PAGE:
The Development Bank of Vanuatu was established in 1979 to promote rural and industrial development, with emphasis on the processing of raw materials; to provide employment and training; and to improve the balance of payments. The financial resources of the Bank come mainly from foreign grants and concessionary loans. The principal goal of the Savings Bank is to mobilize rural savings. In addition to accepting deposits from villagers, the bank collects loan installment payments on behalf of the Development Bank, makes salary payments for the Government, and arranges for money transfers. A National Provident Fund was established in 1987. Employers and employees are each required to contribute 3 percent of wages and salaries to the Fund.
The Finance Center was established in 1971 by the British authorities, with the tacit approval of the French authorities, as an offshore financial center and tax haven. Banks, law firms, accountants, and trust companies provide services to over 1,000 registered companies. While these enterprises pay a registration fee, they are not subject to taxes and are guaranteed secrecy about their business activities; however, they are prohibited from engaging in local operations. The center is estimated to contribute about 10 percent of GDP, and is an important source of employment and training.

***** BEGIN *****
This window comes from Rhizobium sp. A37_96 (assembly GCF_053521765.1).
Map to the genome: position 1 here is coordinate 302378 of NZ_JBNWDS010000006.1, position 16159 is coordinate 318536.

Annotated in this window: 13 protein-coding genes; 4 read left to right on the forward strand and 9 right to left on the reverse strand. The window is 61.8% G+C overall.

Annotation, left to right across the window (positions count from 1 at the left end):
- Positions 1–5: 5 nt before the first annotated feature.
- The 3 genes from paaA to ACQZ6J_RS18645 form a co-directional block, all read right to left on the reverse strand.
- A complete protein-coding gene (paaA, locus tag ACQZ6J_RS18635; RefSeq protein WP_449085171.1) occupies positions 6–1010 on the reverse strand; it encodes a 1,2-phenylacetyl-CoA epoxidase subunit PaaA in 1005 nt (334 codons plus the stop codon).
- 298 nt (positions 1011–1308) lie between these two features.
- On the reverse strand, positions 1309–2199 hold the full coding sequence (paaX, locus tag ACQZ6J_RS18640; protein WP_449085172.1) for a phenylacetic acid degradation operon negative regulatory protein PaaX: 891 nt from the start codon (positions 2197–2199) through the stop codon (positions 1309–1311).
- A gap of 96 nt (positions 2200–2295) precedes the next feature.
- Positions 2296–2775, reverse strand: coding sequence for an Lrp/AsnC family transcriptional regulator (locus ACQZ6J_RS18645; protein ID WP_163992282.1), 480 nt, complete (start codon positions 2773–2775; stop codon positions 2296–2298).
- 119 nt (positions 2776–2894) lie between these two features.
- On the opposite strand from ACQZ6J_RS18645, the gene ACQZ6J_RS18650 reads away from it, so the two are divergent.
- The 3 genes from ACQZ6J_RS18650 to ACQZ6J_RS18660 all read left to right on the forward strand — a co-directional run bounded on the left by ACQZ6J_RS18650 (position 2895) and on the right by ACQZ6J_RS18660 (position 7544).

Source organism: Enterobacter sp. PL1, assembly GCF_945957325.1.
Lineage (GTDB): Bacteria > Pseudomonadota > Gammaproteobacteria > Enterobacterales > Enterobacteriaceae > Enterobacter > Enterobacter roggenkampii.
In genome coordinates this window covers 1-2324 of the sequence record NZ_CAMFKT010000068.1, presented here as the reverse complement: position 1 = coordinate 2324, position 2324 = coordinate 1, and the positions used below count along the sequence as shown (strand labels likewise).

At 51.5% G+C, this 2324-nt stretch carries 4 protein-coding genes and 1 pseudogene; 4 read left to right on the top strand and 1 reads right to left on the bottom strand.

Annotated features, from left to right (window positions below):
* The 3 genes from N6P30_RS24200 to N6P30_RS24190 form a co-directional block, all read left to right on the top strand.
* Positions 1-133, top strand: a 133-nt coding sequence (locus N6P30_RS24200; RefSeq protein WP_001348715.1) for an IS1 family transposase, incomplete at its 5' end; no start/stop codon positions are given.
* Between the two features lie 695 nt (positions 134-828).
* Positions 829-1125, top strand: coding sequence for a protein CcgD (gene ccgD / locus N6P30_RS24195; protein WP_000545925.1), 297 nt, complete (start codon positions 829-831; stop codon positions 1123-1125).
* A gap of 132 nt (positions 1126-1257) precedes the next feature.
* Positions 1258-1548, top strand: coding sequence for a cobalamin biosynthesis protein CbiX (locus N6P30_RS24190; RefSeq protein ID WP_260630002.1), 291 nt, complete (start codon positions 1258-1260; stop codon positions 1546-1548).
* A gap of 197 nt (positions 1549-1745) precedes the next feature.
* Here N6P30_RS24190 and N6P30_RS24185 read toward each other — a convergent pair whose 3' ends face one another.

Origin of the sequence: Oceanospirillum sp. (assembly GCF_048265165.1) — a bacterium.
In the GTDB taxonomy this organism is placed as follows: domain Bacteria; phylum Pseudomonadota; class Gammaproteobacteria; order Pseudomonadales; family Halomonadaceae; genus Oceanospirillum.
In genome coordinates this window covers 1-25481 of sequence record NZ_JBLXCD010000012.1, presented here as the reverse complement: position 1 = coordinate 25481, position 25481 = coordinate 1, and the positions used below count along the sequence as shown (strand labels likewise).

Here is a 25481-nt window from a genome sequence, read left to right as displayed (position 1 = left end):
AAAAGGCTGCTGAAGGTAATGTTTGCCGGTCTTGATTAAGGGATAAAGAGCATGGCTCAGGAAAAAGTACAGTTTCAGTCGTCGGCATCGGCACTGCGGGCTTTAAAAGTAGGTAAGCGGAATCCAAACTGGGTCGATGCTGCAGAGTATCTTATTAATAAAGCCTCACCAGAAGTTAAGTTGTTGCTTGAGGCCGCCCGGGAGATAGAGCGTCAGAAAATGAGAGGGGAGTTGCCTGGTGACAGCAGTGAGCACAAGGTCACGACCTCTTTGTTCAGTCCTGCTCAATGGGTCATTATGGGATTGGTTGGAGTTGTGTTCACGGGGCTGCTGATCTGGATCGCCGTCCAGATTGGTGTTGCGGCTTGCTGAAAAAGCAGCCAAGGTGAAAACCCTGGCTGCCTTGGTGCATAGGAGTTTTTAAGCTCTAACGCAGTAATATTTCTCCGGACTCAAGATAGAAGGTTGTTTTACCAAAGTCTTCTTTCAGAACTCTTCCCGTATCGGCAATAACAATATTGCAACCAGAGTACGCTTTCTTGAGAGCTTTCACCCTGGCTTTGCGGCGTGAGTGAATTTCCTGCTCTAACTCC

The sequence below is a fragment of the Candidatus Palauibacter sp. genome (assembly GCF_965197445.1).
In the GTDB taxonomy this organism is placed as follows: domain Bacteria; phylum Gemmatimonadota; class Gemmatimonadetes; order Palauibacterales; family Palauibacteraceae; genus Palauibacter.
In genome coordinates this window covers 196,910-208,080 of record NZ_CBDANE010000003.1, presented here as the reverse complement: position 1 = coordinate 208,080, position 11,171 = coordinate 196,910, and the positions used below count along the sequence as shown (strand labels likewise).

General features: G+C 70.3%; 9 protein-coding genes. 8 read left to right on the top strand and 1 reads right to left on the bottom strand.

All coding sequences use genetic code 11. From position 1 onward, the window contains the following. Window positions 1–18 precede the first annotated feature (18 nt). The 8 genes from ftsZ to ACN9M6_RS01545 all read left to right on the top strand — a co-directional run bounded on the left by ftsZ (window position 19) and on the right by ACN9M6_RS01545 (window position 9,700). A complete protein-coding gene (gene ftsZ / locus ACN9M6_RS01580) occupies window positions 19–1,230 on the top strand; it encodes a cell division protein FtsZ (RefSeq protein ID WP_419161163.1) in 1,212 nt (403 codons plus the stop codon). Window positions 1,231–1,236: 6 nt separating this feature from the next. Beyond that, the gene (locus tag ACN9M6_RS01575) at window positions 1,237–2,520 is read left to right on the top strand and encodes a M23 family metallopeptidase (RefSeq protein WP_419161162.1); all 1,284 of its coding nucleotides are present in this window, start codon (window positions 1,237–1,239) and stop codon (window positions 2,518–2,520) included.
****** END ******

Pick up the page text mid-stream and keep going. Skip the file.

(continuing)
Developments in the 1970s